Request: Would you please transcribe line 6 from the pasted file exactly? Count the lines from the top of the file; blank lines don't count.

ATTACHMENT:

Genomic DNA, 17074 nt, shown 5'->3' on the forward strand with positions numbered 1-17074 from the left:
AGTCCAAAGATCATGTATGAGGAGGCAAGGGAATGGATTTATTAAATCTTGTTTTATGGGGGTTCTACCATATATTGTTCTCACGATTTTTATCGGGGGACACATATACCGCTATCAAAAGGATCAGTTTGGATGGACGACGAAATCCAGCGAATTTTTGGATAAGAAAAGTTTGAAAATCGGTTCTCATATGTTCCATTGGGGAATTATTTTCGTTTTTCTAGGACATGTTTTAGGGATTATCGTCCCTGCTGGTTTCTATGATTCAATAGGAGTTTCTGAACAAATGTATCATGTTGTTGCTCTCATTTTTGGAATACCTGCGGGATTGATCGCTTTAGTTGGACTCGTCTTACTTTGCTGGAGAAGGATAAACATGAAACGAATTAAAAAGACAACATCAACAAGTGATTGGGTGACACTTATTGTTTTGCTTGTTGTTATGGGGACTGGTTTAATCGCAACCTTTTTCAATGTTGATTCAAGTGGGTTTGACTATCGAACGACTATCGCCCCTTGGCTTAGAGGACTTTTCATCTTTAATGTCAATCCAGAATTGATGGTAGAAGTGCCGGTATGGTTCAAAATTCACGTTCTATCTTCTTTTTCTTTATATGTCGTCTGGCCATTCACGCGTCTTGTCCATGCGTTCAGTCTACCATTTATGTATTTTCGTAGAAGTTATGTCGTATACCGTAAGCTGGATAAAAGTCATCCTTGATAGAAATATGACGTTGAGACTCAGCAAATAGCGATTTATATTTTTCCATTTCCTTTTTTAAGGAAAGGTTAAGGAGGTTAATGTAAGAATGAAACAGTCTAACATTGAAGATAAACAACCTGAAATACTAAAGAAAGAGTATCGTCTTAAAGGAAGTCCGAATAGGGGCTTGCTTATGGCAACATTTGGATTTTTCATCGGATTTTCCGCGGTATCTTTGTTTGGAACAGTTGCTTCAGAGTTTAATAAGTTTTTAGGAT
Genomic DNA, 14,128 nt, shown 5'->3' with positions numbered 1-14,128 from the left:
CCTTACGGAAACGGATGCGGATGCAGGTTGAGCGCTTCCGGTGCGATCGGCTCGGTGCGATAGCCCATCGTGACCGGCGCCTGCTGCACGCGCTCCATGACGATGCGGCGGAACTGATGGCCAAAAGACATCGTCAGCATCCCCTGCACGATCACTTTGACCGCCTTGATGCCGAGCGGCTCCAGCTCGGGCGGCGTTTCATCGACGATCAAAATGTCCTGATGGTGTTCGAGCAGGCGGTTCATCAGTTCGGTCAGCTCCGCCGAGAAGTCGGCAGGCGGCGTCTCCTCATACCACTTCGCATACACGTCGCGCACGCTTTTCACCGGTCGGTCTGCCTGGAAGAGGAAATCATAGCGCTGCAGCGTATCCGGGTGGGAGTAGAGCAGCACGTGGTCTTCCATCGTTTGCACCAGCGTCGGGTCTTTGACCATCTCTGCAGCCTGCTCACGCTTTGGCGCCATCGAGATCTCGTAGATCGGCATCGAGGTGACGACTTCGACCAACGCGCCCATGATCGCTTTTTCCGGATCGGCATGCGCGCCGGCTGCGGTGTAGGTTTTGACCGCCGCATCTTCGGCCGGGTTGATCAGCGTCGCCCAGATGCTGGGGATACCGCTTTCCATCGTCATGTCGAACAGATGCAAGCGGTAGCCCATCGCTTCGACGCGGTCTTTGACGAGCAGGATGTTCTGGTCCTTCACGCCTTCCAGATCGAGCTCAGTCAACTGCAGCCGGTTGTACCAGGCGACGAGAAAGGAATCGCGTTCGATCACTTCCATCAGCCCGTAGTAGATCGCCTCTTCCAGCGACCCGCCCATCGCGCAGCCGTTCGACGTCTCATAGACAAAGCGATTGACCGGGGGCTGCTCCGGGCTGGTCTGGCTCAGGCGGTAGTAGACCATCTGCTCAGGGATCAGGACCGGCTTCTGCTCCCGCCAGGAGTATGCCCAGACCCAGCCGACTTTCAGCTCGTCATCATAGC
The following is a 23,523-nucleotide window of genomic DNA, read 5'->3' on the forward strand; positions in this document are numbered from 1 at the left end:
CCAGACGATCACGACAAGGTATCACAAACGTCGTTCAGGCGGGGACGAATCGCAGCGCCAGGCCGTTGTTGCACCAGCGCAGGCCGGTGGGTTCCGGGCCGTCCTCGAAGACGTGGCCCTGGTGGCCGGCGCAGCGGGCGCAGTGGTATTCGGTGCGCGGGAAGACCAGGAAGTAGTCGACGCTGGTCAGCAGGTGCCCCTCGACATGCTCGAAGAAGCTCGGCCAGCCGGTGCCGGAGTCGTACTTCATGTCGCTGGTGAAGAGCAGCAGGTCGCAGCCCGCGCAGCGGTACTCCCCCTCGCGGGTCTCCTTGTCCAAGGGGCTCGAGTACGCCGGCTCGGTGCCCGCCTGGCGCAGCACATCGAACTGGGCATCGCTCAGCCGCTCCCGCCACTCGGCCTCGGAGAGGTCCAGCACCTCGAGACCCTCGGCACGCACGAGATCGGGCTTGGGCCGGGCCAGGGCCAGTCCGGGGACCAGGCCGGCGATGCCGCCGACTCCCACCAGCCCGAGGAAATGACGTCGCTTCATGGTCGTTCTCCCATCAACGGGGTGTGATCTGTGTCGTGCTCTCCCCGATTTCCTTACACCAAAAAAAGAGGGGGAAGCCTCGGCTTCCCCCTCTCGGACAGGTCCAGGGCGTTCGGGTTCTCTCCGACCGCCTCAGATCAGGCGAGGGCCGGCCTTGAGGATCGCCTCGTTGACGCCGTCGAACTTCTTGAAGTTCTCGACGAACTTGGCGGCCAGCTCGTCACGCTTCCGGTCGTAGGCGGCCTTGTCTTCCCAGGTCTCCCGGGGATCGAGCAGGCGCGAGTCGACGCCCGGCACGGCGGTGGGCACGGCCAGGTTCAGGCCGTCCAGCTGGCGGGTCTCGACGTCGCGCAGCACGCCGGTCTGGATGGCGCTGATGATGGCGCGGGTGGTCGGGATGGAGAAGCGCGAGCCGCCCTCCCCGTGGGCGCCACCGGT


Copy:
CCAGACGATCACGACAAGGTATCACAAACGTCGTTCAGGCGGGGACGAATCGCAGCGCCAGGCCGTTGTTGCACCAGCGCAGGCCGGTGGGTTCCGGGCCGTCCTCGAAGACGTGGCCCTGGTGGCCGGCGCAGCGGGCGCAGTGGTATTCGGTGCGCGGGAAGACCAGGAAGTAGTCGACGCTGGTCAGCAGGTGCCCCTCGACATGCTCGAAGAAGCTCGGCCAGCCGGTGCCGGAGTCGTACTTCATGTCGCTGGTGAAGAGCAGCAGGTCGCAGCCCGCGCAGCGGTACTCCCCCTCGCGGGTCTCCTTGTCCAAGGGGCTCGAGTACGCCGGCTCGGTGCCCGCCTGGCGCAGCACATCGAACTGGGCATCGCTCAGCCGCTCCCGCCACTCGGCCTCGGAGAGGTCCAGCACCTCGAGACCCTCGGCACGCACGAGATCGGGCTTGGGCCGGGCCAGGGCCAGTCCGGGGACCAGGCCGGCGATGCCGCCGACTCCCACCAGCCCGAGGAAATGACGTCGCTTCATGGTCGTTCTCCCATCAACGGGGTGTGATCTGTGTCGTGCTCTCCCCGATTTCCTTACACCAAAAAAAGAGGGGGAAGCCTCGGCTTCCCCCTCTCGGACAGGTCCAGGGCGTTCGGGTTCTCTCCGACCGCCTCAGATCAGGCGAGGGCCGGCCTTGAGGATCGCCTCGTTGACGCCGTCGAACTTCTTGAAGTTCTCGACGAACTTGGCGGCCAGCTCGTCACGCTTCCGGTCGTAGGCGGCCTTGTCTTCCCAGGTCTCCCGGGGATCGAGCAGGCGCGAGTCGACGCCCGGCACGGCGGTGGGCACGGCCAGGTTCAGGCCGTCCAGCTGGCGGGTCTCGACGTCGCGCAGCACGCCGGTCTGGATGGCGCTGATGATGGCGCGGGTGGTCGGGATGGAGAAGCGCGAGCCGCCCTCCCCGTGGGCGCCACCGGT